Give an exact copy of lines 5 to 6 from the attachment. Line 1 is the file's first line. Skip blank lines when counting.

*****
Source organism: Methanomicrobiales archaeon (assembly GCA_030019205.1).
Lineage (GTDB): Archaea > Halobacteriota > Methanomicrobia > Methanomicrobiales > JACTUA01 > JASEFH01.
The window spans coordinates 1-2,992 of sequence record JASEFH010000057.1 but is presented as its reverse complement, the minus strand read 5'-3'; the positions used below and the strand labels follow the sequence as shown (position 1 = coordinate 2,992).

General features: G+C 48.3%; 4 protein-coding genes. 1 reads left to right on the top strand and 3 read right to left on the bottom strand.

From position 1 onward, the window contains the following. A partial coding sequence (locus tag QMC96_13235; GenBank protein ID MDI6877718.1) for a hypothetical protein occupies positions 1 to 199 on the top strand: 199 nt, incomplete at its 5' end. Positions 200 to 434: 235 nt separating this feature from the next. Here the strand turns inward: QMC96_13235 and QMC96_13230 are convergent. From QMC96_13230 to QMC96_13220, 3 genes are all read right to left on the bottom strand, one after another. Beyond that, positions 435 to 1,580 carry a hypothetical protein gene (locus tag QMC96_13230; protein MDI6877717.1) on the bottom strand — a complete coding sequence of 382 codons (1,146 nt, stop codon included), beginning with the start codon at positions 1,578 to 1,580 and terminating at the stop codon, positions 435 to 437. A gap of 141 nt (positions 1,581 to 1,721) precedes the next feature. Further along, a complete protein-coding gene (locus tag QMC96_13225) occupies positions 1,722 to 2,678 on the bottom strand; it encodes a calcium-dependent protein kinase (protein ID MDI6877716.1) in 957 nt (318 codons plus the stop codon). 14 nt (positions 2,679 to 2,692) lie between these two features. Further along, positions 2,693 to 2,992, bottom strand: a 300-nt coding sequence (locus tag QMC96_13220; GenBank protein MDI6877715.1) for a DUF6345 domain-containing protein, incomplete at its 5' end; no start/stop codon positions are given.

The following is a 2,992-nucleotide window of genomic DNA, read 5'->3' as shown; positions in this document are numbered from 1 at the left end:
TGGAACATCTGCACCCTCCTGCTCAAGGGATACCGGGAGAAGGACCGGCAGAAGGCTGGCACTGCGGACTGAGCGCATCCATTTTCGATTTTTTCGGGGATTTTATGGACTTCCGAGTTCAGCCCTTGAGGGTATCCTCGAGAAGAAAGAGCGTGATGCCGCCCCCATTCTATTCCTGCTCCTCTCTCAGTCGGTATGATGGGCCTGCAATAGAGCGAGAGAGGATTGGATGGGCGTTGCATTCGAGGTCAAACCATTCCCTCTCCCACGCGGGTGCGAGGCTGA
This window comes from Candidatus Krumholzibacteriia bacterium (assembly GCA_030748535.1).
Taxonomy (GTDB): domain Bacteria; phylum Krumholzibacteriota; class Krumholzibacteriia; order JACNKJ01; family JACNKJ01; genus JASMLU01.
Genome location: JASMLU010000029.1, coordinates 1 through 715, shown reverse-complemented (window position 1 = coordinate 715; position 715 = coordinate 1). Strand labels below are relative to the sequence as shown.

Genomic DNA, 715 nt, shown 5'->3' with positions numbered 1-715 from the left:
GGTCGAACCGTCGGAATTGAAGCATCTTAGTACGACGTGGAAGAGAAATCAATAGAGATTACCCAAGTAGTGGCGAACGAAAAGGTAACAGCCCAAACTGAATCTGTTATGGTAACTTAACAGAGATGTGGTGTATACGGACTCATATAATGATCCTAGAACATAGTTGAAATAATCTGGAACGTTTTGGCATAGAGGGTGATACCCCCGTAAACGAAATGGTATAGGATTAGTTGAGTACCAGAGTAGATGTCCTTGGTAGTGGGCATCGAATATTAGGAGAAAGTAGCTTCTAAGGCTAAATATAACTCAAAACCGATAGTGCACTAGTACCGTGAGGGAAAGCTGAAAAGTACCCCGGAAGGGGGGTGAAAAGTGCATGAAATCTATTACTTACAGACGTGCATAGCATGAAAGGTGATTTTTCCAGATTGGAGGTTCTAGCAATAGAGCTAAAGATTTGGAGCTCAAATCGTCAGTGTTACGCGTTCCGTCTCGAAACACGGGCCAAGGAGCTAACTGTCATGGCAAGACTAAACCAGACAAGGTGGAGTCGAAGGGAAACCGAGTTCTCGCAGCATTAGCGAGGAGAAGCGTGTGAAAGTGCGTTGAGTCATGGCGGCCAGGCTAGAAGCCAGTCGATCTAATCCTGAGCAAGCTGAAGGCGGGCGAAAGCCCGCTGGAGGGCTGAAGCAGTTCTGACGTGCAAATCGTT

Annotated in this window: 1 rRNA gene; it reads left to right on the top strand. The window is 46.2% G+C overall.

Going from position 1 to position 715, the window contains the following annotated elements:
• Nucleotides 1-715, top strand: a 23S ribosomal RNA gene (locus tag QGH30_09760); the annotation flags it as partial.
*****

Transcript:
From position 1 onward, the window contains the following. A partial coding sequence (locus tag QMC96_13235; GenBank protein ID MDI6877718.1) for a hypothetical protein occupies positions 1 to 199 on the top strand: 199 nt, incomplete at its 5' end. Positions 200 to 434: 235 nt separating this feature from the next. Here the strand turns inward: QMC96_13235 and QMC96_13230 are convergent. From QMC96_13230 to QMC96_13220, 3 genes are all read right to left on the bottom strand, one after another. Beyond that, positions 435 to 1,580 carry a hypothetical protein gene (locus tag QMC96_13230; protein MDI6877717.1) on the bottom strand — a complete coding sequence of 382 codons (1,146 nt, stop codon included), beginning with the start codon at positions 1,578 to 1,580 and terminating at the stop codon, positions 435 to 437. A gap of 141 nt (positions 1,581 to 1,721) precedes the next feature. Further along, a complete protein-coding gene (locus tag QMC96_13225) occupies positions 1,722 to 2,678 on the bottom strand; it encodes a calcium-dependent protein kinase (protein ID MDI6877716.1) in 957 nt (318 codons plus the stop codon). 14 nt (positions 2,679 to 2,692) lie between these two features. Further along, positions 2,693 to 2,992, bottom strand: a 300-nt coding sequence (locus tag QMC96_13220; GenBank protein MDI6877715.1) for a DUF6345 domain-containing protein, incomplete at its 5' end; no start/stop codon positions are given.

The following is a 2,992-nucleotide window of genomic DNA, read 5'->3' as shown; positions in this document are numbered from 1 at the left end: